And the progression/regression of her relationship(s). I have a feeling, regardless of what happens with either of the guys, I’m going to be sad. DANG IT, Jeri Smith-Ready, making me love both Logan AND Zach so freaking much!! Stupid feelings.

Speaking of Jeri, yeah… she wrote this:

‘I haven’t seen a single ghost all night.’ Except Logan, I added mentally.

‘That’s not true. Look at the Milky way… Some of those stars are already dead. In the thousands of years it takes their light to reach us, they could have exploded or burnt out.’

‘So we’re seeing them the way they were, not the way they are now…’

We packed up the car and drove home, under a sky full of ghosts.

Pure brilliance.


-Ana @ SoManyBooksSoLittleTime


Tags: , , , , , , ,

It’s Monday! What Are You Reading?


It’s Monday! What Are You Reading? is a weekly meme hosted by Jennifer Johnson, Bridget&Britney Darwin, Ana&Sophia&Stephi Carter, Cassandra Livingston, Crystal&Nicole Walker. This is where book bloggers gather to talk about what books they read and/or reviewed last week, what books they’re currently reading and what books they’re planning to read. This is a great way for us to plan our reading week/month, and to take a sneak peek at what others are reading.Usually Posted on Monday’s.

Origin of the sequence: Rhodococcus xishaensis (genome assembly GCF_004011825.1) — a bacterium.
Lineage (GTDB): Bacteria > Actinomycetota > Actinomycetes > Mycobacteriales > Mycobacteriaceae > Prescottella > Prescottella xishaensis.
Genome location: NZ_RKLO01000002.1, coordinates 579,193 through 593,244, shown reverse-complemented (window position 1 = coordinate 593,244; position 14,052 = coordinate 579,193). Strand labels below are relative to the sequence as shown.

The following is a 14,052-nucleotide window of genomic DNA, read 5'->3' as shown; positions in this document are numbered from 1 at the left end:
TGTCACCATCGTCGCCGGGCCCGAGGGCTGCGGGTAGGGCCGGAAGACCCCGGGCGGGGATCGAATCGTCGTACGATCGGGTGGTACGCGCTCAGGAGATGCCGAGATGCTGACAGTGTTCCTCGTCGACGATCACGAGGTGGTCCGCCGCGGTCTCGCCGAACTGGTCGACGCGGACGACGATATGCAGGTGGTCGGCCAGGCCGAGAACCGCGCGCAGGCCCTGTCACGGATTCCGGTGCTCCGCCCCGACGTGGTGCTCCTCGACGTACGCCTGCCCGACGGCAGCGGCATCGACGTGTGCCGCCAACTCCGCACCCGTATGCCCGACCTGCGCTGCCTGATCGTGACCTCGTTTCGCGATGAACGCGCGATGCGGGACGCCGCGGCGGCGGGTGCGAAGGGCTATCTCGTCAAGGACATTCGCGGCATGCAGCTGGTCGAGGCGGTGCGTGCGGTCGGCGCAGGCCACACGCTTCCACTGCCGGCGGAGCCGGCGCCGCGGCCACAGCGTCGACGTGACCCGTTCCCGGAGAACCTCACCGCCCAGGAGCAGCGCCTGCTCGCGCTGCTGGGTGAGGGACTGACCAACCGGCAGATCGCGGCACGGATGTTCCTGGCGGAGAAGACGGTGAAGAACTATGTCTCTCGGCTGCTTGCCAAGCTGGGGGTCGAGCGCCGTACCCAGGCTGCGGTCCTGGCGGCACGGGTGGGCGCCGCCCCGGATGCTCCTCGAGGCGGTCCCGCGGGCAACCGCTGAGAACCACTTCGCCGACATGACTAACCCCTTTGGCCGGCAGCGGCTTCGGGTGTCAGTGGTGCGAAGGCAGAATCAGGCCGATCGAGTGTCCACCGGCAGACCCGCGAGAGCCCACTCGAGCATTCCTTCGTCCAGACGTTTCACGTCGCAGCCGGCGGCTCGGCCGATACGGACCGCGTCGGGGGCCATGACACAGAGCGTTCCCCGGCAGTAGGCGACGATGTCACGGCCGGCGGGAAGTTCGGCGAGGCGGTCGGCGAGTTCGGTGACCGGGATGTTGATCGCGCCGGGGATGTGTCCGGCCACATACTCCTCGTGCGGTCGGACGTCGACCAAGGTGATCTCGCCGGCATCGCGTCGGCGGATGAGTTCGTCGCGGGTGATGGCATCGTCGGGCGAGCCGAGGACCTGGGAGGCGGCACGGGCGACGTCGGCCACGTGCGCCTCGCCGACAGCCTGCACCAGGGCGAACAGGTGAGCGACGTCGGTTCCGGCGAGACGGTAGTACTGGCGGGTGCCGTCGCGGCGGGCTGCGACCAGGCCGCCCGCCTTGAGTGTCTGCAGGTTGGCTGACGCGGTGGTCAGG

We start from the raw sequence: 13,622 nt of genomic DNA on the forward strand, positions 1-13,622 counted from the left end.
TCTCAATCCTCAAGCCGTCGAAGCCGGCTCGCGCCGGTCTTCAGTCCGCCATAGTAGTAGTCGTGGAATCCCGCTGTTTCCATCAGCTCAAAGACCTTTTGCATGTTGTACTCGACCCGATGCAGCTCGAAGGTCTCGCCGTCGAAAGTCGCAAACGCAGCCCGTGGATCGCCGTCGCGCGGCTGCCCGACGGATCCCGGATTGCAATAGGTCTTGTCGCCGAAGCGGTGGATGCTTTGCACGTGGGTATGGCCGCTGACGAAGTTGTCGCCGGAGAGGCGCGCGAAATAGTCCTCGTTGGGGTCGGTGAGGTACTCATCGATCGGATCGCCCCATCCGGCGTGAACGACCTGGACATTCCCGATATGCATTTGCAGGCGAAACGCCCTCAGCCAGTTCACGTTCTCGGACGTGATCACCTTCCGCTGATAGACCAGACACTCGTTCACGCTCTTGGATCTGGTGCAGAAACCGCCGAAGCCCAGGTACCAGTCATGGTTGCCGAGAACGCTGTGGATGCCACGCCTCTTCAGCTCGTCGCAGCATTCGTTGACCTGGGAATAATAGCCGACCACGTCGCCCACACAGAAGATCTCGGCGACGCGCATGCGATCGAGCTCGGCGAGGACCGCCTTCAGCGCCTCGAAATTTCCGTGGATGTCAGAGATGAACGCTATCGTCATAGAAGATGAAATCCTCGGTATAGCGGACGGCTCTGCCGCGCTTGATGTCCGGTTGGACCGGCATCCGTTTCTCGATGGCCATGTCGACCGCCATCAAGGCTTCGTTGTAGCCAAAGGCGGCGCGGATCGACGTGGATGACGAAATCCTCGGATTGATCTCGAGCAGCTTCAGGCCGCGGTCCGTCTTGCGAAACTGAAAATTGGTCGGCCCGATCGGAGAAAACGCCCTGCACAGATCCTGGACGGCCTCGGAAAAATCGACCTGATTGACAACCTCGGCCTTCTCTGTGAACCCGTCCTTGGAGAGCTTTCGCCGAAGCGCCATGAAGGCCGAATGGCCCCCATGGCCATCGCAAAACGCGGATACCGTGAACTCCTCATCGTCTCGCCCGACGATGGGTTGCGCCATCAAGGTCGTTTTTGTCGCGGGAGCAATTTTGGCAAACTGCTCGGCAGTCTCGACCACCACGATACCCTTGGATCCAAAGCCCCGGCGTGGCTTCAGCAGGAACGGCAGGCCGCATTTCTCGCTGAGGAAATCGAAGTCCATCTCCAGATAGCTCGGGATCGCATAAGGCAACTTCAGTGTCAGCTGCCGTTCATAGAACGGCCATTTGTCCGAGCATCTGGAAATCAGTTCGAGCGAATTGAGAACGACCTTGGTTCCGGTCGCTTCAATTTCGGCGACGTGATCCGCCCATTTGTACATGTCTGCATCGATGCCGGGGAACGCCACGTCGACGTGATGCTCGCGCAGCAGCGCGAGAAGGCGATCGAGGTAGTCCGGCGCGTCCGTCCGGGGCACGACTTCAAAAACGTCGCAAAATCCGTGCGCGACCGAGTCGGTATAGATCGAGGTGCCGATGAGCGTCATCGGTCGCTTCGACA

Currently Reading:

Crusade by Nancy Holder



Tags: , , , , , , ,

The Help by Kathryn Stockett

The Help

The Help

by Kathryn Stockett
Hardcover, 451 pages
Published February 10th 2009 by Amy Einhorn Books/Putnam
Rating: 5/5
Three ordinary women are about to take one extraordinary step.
Twenty-two-year-old Skeeter has just returned home after graduating from Ole Miss. She may have a degree, but it is 1962, Mississippi, and her mother will not be happy till Skeeter has a ring on her finger. Skeeter would normally find solace with her beloved maid Constantine, the woman who raised her, but Constantine has disappeared and no one will tell Skeeter where she has gone.
Aibileen is a black maid, a wise, regal woman raising her seventeenth white child. Something has shifted inside her after the loss of her own son, who died while his bosses looked the other way. She is devoted to the little girl she looks after, though she knows both their hearts may be broken.
Minny, Aibileen’s best friend, is short, fat, and perhaps the sassiest woman in Mississippi. She can cook like nobody’s business, but she can’t mind her tongue, so she’s lost yet another job. Minny finally finds a position working for someone too new to town to know her reputation. But her new boss has secrets of her own.
Seemingly as different from one another as can be, these women will nonetheless come together for a clandestine project that will put them all at risk. And why? Because they are suffocating within the lines that define their town and their times. And sometimes lines are made to be crossed.